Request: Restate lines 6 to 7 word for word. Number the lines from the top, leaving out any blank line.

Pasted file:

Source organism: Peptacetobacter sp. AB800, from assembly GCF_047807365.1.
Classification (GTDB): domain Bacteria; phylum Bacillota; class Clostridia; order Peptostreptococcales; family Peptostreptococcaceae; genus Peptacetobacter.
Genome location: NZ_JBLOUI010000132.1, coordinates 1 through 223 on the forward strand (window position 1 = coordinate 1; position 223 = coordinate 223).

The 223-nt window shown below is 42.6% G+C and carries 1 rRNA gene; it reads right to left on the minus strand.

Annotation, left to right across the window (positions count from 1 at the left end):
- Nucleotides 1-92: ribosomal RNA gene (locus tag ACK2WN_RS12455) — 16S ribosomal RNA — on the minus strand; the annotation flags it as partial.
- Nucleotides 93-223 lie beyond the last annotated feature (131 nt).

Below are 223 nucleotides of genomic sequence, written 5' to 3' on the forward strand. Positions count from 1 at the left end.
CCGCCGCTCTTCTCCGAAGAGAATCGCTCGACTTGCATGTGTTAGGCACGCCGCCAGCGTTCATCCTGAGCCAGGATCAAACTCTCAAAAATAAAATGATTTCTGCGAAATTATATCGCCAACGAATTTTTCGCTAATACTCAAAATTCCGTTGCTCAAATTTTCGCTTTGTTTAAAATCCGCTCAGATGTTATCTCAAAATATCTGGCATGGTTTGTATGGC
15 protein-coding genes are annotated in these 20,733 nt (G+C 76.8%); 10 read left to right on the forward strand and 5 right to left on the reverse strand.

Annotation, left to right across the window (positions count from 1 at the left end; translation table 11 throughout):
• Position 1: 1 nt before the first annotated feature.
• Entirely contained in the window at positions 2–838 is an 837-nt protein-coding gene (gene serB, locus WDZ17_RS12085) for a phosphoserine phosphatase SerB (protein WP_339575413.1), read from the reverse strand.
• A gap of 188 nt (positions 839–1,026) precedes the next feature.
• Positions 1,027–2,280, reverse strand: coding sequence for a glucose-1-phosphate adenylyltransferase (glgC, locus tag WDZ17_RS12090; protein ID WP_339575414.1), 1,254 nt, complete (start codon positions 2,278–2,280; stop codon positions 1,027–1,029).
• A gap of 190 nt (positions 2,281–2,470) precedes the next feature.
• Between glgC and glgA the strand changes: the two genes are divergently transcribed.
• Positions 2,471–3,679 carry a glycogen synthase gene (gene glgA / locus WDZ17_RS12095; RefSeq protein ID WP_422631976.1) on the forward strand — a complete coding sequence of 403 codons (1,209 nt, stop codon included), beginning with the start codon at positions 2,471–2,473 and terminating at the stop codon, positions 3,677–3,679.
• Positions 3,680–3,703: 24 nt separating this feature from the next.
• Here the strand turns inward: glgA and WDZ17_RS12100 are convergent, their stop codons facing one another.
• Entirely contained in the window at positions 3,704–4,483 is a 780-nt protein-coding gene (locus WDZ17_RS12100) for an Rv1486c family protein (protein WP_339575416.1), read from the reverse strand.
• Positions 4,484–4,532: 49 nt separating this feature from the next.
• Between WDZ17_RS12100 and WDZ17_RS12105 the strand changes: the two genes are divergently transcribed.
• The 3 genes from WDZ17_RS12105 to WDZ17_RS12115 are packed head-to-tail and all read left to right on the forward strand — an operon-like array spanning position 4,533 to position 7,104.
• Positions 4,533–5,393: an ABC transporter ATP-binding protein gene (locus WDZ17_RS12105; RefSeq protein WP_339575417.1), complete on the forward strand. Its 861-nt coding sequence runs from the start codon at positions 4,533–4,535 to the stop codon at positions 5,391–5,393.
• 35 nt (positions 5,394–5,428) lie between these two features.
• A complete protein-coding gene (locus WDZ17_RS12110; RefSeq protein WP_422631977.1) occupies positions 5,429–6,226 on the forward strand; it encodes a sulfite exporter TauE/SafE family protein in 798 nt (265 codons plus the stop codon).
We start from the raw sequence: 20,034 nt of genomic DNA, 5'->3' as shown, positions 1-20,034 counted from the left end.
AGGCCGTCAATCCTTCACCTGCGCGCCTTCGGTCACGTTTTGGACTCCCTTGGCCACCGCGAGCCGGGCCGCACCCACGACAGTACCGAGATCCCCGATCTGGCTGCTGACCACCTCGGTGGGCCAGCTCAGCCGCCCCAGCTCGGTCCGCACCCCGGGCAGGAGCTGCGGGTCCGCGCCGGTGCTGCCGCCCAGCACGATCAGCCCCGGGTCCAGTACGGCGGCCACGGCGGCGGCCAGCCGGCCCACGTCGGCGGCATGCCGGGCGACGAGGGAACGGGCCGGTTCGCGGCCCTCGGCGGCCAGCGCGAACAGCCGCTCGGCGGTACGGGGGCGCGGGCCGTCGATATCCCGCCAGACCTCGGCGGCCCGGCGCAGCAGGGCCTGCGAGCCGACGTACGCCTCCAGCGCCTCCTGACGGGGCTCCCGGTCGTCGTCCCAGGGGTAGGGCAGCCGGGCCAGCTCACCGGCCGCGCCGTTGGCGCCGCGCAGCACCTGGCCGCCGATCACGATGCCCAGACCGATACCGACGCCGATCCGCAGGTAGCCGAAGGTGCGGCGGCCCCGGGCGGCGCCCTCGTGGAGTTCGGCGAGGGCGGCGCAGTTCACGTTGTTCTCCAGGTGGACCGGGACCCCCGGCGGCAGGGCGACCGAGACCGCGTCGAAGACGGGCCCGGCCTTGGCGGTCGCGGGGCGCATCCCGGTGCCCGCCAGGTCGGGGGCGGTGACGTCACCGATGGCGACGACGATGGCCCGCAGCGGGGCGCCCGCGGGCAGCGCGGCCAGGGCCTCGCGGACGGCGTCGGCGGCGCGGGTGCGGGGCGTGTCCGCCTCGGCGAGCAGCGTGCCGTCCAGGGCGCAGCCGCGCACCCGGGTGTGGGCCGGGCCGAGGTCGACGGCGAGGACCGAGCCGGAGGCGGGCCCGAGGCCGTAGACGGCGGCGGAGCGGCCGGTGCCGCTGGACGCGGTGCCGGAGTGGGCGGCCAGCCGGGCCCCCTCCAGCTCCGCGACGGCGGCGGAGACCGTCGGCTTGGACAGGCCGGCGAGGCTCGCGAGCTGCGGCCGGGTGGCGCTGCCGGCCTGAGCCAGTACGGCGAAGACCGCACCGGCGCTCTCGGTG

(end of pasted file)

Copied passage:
- Nucleotides 1-92: ribosomal RNA gene (locus tag ACK2WN_RS12455) — 16S ribosomal RNA — on the minus strand; the annotation flags it as partial.
- Nucleotides 93-223 lie beyond the last annotated feature (131 nt).